I’m sat in the Peartree Pub at 6 in the evening of the third day of my Edinburgh run.
Having sat here a month ago to start finalising work on the show with my boyfriend, it’s a very different atmosphere now. There’s a blues guitar trio thumping outside in the garden area, which is packed. The sun is blaring, as is my head . . .
I’m rapidly developing a huge amount of respect for people who do this for a full three weeks. Three days is nothing in comparison and is already the longest run I’ve done of any show in ages. Probably since I was last in Edinburgh in 2013, and that was (only) performing every other day . . .
I’m loving it though. The first performance on Sunday was the most nervous I’ve been for anything in a while and we got a whole room full! Nearly thirty punters in – a mix of friends and strangers, some of whom I’d flyered the hour before, which was very gratifying. The show went well, people seemed to enjoy it and for the rest of the day, to be honest, I felt like a god. How hard can doing this for a month be? I thought. This feels amazing, I feel like a proper professional, ploughing my trade in one of the busiest arts festivals in the world.
I still feel pretty amazing. Today and yesterday we had six people in though, and I’ve begun to realise that I was perhaps spoiled on day one a bit. Not that I’m complaining. Yesterday was particularly nerve wracking as there was someone in whose work I hugely appreciate, and there was a reviewer in. And we were filming it.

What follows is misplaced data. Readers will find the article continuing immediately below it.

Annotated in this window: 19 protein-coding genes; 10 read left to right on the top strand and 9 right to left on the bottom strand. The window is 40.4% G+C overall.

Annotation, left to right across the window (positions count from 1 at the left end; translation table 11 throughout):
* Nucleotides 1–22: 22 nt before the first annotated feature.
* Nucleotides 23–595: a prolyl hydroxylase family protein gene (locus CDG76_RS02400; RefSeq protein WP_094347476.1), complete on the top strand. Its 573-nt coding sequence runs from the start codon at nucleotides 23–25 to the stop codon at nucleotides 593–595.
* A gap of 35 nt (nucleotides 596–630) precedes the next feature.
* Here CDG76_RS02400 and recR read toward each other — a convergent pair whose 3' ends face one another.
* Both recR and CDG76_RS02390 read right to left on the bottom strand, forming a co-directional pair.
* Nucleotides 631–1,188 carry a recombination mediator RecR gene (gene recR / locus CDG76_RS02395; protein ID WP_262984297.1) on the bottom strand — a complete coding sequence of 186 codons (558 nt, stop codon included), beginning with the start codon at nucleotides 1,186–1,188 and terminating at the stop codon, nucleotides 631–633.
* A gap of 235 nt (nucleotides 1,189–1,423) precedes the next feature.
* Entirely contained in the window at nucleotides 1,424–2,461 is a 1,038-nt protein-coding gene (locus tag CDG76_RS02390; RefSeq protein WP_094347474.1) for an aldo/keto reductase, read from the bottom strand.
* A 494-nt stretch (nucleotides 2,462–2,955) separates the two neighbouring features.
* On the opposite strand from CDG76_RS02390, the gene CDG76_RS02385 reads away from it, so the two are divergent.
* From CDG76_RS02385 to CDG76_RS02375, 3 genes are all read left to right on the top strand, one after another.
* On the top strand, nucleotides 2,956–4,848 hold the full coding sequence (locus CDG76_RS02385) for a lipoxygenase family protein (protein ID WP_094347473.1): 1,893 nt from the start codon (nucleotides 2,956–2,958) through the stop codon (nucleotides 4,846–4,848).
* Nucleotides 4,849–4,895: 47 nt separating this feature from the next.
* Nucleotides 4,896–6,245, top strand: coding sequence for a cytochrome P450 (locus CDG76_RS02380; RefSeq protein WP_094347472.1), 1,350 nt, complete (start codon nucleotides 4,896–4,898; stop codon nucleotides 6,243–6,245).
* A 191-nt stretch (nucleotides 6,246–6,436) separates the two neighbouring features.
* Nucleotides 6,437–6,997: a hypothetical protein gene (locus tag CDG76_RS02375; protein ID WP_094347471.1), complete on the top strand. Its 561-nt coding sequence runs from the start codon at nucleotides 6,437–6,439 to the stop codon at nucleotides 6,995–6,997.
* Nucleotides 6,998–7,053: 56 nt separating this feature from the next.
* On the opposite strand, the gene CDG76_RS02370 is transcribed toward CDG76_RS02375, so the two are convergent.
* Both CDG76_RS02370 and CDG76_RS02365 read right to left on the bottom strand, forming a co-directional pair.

But nothing quite compares to first day nerves to carry it through, and I quickly realised how very different the experience of playing to different sized audiences is, and how little I was prepared for that.
In that sense, Edinburgh so far has been exactly what I wanted it to be; a breeding ground for experimentation and learning in the cosy, lamp-lit back room of a pub, a place for challenges, for not feeling I can do it and doing it anyway.
But a month?! I still fancy it, next year. And part of me feels guilty for not going for it straight away (I met Dave Benson Phillips on the Mile, host of Get Your Own Back and rescuer of long afternoons at childminders, and he dubbed my week a gentleman’s fringe, which hit a chord) But another bigger part of me is feeling glad at this point that I’ve dipped my toes in before going the full hog. A lot has been learned in a short space of time.
I’ve learned a lot about the show too, about my character and the other characters I talk about in the show. It feels like there’s scope to expand the show further and I’m feeling a renewed enthusiasm to try and get Rob put on again elsewhere on the back of this.
Who knows, he might be back up in the Burgh next year!
Catch me then or, indeed, now, this week, until Saturday – 14.05 at the Southsider Pub (Venue 148) every day.
2 thoughts on “Edinburgh Fringe Halfway Report”
Well done mate! So gutted I can’t be there to see it, hoping it comes to Alphabetti soon. And yes, me too, learning to perform to different sized audiences was the best thing I got out of my first run last year. I learned more from dying in front of an audience of 3 people than I’d learned in 4 years. Keep your nerve, I’m sure you’re doing amazing.
Thanks man! Aye I’d love to bring it to Alphabetti. Talks will be attempted 🙂